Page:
Halloween Props: Talking Skeleton In Reaper Robes

Here’s a great way to guard your front door on Halloween. [Sam Seide] built a motion controlled talking skeleton. The electronics are fairly straight forward, consisting of an Arduino, WAV shield, PIR motion sensor, servo motor for the jaw, and a couple of red LEDs for the eyes. But [Sam] did some really neat things in the design of the skeleton itself. As we saw with the puking pirate, he built the body out of PVC so that he can take it apart for easy storage. Under the reaper robe you’ll find a set of powered computer speakers that connect to the WAV shield. The servo motor is mounted in the skull and moves the jaw using a small wire arm. Since the whole thing is a bit flexible (thanks to the PVC), the torque of the motor causes the skeleton to move around, adding a touch of life. Don’t miss the well-made video walkthrough after the break.


[via Hack N Mod]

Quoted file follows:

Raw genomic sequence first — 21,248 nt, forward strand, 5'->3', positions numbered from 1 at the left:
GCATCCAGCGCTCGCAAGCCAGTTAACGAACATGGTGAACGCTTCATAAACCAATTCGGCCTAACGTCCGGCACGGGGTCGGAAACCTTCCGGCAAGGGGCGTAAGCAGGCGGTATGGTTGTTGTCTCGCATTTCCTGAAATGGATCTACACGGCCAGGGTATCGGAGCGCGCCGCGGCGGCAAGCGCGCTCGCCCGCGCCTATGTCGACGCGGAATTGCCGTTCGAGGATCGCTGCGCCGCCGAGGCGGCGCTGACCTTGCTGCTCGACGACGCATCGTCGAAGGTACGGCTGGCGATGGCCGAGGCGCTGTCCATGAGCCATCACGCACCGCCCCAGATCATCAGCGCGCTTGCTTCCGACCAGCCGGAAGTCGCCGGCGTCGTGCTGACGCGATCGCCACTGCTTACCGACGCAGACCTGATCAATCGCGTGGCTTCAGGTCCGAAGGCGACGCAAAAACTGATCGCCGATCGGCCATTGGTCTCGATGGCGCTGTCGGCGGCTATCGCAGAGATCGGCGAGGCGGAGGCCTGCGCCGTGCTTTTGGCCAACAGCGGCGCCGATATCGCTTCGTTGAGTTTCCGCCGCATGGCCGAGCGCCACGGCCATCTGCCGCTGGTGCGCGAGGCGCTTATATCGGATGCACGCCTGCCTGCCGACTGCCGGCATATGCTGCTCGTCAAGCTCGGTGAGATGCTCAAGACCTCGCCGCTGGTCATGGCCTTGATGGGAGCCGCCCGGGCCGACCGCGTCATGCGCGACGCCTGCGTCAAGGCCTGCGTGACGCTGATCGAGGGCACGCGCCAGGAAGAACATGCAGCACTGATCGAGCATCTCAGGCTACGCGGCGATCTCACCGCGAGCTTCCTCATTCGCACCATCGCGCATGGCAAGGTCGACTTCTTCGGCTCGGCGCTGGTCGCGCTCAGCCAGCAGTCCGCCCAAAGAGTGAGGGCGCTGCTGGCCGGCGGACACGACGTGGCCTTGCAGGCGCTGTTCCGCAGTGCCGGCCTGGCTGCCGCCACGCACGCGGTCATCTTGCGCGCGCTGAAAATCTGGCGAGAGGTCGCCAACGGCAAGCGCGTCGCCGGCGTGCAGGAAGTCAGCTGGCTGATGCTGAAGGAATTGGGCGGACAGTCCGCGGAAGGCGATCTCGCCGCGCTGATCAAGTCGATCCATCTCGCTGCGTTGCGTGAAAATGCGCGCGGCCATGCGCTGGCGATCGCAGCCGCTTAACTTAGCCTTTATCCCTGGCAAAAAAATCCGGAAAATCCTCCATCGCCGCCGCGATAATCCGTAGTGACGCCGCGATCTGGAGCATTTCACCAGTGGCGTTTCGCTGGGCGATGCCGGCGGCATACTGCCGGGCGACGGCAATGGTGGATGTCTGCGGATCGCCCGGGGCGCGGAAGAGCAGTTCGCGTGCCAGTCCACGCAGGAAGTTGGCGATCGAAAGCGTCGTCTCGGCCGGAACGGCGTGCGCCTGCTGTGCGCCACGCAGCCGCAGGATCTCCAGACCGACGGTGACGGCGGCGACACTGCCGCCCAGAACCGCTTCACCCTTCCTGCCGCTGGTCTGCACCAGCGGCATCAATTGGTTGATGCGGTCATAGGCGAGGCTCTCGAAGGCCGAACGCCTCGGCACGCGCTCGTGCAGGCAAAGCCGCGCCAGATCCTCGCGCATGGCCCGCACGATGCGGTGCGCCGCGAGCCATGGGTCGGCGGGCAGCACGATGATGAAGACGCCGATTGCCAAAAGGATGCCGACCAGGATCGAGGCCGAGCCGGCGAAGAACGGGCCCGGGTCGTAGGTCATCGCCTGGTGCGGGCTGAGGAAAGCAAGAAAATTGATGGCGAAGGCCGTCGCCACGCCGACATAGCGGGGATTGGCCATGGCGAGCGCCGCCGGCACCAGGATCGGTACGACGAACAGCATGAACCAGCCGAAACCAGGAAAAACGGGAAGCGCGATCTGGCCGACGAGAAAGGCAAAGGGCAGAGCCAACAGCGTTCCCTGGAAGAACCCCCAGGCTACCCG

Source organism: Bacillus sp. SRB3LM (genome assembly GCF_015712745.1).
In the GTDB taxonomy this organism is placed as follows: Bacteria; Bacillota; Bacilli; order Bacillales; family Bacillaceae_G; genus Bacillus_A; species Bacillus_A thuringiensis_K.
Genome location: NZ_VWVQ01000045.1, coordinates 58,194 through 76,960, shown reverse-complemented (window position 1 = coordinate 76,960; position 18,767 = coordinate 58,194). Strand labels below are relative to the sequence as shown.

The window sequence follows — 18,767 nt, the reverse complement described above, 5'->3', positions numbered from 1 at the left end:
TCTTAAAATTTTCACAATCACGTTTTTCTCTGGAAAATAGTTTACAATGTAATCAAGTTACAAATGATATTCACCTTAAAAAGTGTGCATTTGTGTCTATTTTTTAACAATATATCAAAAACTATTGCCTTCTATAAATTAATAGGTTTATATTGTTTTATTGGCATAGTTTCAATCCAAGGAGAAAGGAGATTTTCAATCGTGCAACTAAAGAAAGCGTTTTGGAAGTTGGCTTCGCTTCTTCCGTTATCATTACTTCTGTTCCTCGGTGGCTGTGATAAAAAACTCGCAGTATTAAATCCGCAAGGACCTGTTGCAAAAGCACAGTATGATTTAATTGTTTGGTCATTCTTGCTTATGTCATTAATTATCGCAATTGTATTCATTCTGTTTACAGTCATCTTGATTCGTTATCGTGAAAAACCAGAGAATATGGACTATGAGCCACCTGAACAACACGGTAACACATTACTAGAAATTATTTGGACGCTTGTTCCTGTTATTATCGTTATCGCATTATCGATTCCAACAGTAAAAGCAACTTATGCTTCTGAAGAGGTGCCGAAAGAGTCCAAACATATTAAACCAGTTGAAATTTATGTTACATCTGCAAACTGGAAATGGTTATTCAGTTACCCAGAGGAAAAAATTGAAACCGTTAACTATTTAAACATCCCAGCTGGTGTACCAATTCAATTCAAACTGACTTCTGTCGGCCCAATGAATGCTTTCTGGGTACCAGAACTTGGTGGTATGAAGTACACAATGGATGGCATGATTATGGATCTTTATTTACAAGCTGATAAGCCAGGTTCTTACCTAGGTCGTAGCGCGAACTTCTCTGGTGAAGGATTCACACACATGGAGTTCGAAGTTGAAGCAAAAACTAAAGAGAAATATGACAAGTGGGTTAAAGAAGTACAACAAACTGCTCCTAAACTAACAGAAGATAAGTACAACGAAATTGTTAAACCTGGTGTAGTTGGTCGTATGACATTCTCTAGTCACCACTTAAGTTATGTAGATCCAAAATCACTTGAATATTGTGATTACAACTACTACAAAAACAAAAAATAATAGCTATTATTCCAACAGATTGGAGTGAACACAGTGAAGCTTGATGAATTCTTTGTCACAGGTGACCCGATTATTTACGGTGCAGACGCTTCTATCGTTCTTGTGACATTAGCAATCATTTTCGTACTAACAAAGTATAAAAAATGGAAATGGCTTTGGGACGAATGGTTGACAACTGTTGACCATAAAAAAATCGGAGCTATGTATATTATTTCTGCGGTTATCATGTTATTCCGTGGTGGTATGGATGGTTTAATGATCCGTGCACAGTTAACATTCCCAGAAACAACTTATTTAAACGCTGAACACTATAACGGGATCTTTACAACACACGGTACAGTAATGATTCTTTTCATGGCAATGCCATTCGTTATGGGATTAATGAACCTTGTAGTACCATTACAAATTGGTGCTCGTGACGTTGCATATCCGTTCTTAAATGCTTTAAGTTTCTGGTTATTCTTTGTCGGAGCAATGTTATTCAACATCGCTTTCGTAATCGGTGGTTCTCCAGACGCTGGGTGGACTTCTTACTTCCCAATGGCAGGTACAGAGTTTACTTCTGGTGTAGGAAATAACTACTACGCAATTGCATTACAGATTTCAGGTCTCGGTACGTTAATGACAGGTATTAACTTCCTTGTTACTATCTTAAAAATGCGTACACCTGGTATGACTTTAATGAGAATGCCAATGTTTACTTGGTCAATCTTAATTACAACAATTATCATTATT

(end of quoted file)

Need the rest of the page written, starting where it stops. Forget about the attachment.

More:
11 thoughts on “Halloween Props: Talking Skeleton In Reaper Robes

  1. Thanks for posting this! Be sure to check out the other halloween vids I put up on building tombstones, pvc candles, and my huge cemetary caretaker costume I’ll be wearing in my front yard this halloween! Halloween is the greatest holiday for hacking stuff!

  2. Arduino is not technically a microcontroller , Arduino is technically the hardware (the headers, the variation of serial to Microcontroller interface, This is the easy part,) And most importantly a bootloader and a software interface (libraries) to program the microcontroller.
    To put it simply if:
    a box of parts is point A
    And a prototype is point C
    Arduino is point B.
    It is the difference between me taking any where between 3 days , and a week to do something like set up an ECCP capture, the timer , the hardware , the code, and you using pulse in or count and being done in 5 mins after slapping a shield on.

    The microcontroller involved with the Uno for instance is ATmega328 microcontroller.

  3. Some wise guy is gonna say it so,

    There are actually two microcontrollers in the uno,
    a ATmega8U2 provides the USB interface. Just another fact that should make you feel silly calling the “arduino” a microcontroller considering it actually contains 2 actual microcontrollers.

  4. Thanks for the microcontroller info, very interesting! Yes, this was my halloween project last year, but that doesn’t make it any less fun. I have video of what I’ve done this halloween up on ZackScott’s youtube channel as well.

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